Campaigners have won a court case to block construction of a 1.6GW coal plant in northern Poland.
Judges in Gdansk revoked permits for Polnoc power station on Tuesday, ruling that the district authority had not adequately consulted on the project.
It is the latest in a series of legal challenges to an energy policy that climate advocates fear will lock the Eastern European country into a polluting future.
“The problem is that the completely new power plant will keep us in coal energy for the next 35-40 years,” said Malgorzata Smolak, lawyer with Client Earth, which brought the case in partnership with local NGOs.
“We are against building new power plants; we promote renewables and a better energy mix in Poland.”
Coal generates some 85% of electricity in Poland and enjoys high level political support.
Sunday was “miner’s day”, with prime minister Beata Szydlo promising “a time of serious investments that will pave the way for a good future for Polish mining.”
President Andrzej Duda was next to pay tribute to coal miners, visiting Bogdanka yesterday.
“It is obvious that coal is our primary energy source,” he said, as reported by Polskie Radio. “It cannot be replaced with wind energy, or any other energy, because this is not economically feasible.”
The government backs an expansion of coal power generation capacity, not only to secure electricity supplies, but to make struggling mines viable.
Tuesday’s court ruling shows that without gaining the acceptance of affected communities, it is coal that may not be feasible.
The judge found that the licencing authority had accepted without question evidence supplied by Polenergia, the company behind the plans, while dismissing NGO and community concerns.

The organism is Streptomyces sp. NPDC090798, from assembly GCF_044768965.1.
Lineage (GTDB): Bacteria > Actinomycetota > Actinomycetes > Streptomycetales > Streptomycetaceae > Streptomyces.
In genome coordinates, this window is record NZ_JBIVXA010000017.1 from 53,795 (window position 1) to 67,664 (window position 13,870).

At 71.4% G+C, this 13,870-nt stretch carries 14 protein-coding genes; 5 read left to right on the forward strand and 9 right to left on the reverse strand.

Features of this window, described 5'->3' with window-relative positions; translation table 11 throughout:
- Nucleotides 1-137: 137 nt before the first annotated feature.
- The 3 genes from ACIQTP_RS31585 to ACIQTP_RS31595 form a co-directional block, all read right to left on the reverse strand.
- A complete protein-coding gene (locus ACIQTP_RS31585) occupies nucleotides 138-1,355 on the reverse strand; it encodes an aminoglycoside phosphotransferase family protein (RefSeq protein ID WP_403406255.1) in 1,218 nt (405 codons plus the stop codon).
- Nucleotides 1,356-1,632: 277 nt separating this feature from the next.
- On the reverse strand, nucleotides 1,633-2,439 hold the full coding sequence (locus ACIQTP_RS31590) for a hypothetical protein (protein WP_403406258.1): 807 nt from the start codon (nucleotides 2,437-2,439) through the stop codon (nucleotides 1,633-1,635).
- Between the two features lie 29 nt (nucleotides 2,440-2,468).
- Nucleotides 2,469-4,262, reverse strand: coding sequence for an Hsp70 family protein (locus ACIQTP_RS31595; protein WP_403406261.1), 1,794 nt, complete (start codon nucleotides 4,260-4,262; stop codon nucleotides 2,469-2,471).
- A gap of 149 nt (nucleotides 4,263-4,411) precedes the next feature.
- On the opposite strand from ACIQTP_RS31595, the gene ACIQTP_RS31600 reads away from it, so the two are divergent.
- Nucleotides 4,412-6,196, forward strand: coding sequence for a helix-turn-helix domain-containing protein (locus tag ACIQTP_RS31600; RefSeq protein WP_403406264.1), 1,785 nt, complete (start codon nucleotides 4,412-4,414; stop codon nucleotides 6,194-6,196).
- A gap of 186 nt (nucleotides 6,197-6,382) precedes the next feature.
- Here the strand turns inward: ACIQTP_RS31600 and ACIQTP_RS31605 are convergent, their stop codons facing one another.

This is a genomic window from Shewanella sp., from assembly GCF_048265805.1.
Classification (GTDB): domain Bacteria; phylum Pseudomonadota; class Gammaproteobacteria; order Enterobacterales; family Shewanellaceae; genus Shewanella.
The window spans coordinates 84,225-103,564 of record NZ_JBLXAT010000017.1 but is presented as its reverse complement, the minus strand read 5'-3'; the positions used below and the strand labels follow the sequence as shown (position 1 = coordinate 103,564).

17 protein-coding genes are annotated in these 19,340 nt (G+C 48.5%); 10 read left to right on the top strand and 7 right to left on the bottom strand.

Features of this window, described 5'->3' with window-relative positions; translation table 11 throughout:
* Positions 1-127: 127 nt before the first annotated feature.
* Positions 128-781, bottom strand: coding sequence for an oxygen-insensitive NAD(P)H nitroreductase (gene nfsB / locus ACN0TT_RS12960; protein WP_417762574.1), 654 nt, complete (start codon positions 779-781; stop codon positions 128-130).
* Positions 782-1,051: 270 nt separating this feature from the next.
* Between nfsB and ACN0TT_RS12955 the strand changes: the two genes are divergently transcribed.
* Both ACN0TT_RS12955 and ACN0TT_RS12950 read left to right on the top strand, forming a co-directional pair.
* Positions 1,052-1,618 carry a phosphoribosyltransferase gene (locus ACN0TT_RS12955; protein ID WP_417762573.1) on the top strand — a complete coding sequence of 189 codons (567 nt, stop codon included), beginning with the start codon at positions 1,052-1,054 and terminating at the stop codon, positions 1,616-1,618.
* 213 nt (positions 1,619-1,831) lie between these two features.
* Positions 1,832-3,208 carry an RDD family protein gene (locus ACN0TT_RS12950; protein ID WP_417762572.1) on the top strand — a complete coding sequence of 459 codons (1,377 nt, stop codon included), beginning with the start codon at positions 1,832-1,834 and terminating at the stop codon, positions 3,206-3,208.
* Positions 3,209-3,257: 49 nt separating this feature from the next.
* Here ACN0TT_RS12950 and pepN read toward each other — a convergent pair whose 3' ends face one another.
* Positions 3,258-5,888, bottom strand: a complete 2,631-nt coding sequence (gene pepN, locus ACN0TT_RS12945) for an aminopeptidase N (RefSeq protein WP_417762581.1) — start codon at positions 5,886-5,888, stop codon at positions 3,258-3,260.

It is the second time Polenergia’s permit has been revoked, in a dispute that has been raging for five years. The utility has the right to appeal. A spokesperson was approached for comment.
Polnoc would have been the first coal power station in Pomerania, a fertile farming region.
Maria Lepek, a resident near the proposed site, explained why she opposed the plant.
“In the South of Poland everything is damaged by coal contamination. If this energy plant gets built, I won’t be able to grow crops on my land due to heavy metals. No one would want to buy these crops,” she told Climate Home.
“Everything was prepared in secret. Few people knew that there is a plan to build the Polnoc power plant here, only half of the kilometres from Rejkowy, where people live. My sister’s house is located just in front of the planned Power plant and she wasn’t even included as a party in the proceeding.”
For multinational NGOs, the overriding concern is climate change. With the rest of the EU shifting to cleaner energy sources, they argue Poland is making the wrong bet.
By contesting every technical flaw in the permitting process, they hope to convince investors coal projects are not worth the trouble.
Smolak told Climate Home: “It is a very important question whether coal is still good for investment. We challenge the permits because we want to keep higher environmental protection and of course it is also raising the cost of investment.”
Engie shelved plans for its 500MW Leczna plant last year, following a similar lawsuit. A case against PGE’s 1.8GW expansion of Opole power station delayed but did not halt the project, which is under construction.
As the ruling Law & Justice party continues to back coal, the courts offer a forum for Poles to push back.
Radoslaw Slusarczyk, from the NGO Workshop for All Beings, said of the Polnoc judgment: “The court ruled in favor of the local residents. This is a chance for developing the region in line with its undeniable assets – its agriculture, environment, and tourism”.